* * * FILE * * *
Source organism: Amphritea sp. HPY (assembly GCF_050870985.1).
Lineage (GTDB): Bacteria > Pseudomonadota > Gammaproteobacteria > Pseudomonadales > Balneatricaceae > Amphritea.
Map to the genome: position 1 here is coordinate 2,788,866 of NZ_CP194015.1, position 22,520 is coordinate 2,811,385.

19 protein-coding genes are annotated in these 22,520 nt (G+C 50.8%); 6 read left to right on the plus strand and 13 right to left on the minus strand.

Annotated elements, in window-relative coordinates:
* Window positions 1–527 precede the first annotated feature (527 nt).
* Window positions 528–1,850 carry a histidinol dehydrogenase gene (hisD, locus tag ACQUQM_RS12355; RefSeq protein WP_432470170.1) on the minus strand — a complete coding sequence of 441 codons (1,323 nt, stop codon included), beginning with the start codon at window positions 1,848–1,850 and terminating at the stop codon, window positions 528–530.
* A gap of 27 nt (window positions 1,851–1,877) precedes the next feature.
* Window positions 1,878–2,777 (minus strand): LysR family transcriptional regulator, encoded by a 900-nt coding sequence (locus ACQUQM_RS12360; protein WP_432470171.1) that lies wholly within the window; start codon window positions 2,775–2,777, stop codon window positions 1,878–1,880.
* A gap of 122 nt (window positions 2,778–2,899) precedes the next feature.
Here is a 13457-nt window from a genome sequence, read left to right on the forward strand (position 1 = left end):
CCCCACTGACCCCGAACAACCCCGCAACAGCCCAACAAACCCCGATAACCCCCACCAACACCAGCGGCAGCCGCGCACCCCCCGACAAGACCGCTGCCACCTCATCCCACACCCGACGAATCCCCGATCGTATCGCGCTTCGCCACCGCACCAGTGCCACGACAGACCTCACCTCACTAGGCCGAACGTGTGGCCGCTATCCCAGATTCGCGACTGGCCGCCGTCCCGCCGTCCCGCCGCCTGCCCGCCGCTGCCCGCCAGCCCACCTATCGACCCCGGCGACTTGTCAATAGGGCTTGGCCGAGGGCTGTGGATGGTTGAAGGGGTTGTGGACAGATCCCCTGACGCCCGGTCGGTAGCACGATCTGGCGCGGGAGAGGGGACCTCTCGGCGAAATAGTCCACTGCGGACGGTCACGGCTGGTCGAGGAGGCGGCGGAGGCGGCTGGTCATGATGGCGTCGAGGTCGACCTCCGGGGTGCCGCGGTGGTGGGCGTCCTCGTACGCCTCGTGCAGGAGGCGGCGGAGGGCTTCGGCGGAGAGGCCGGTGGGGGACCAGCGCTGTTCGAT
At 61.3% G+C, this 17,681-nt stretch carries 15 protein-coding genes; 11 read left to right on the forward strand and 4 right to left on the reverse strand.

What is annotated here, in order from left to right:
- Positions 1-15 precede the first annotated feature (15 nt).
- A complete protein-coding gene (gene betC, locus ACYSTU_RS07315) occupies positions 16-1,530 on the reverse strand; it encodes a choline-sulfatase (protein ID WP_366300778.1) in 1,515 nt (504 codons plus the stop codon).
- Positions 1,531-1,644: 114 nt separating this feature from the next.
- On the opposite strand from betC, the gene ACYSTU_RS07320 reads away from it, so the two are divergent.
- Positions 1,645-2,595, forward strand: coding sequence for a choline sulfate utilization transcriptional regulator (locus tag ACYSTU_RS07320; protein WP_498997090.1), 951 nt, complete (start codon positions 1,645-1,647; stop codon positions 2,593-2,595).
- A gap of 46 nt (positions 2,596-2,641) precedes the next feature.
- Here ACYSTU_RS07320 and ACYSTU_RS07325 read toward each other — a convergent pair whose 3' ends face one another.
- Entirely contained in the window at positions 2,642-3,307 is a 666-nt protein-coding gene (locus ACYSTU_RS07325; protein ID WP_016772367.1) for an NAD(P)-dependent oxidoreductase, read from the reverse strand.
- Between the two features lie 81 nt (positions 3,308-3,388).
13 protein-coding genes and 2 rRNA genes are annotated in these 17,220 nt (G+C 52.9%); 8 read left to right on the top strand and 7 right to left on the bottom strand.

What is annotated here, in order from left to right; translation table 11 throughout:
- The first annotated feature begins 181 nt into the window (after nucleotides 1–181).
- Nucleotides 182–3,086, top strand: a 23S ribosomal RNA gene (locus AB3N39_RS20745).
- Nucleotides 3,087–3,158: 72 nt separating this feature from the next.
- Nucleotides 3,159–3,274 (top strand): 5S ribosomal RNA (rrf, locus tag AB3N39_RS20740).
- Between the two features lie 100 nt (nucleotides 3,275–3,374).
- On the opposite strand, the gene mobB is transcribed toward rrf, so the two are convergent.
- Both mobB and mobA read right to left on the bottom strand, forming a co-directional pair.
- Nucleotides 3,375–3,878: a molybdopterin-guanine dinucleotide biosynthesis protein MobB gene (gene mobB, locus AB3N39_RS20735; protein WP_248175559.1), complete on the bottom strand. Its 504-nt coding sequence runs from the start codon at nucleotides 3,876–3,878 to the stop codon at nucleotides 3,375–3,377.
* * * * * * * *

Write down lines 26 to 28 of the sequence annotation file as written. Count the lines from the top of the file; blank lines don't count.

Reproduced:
- The first annotated feature begins 181 nt into the window (after nucleotides 1–181).
- Nucleotides 182–3,086, top strand: a 23S ribosomal RNA gene (locus AB3N39_RS20745).
- Nucleotides 3,087–3,158: 72 nt separating this feature from the next.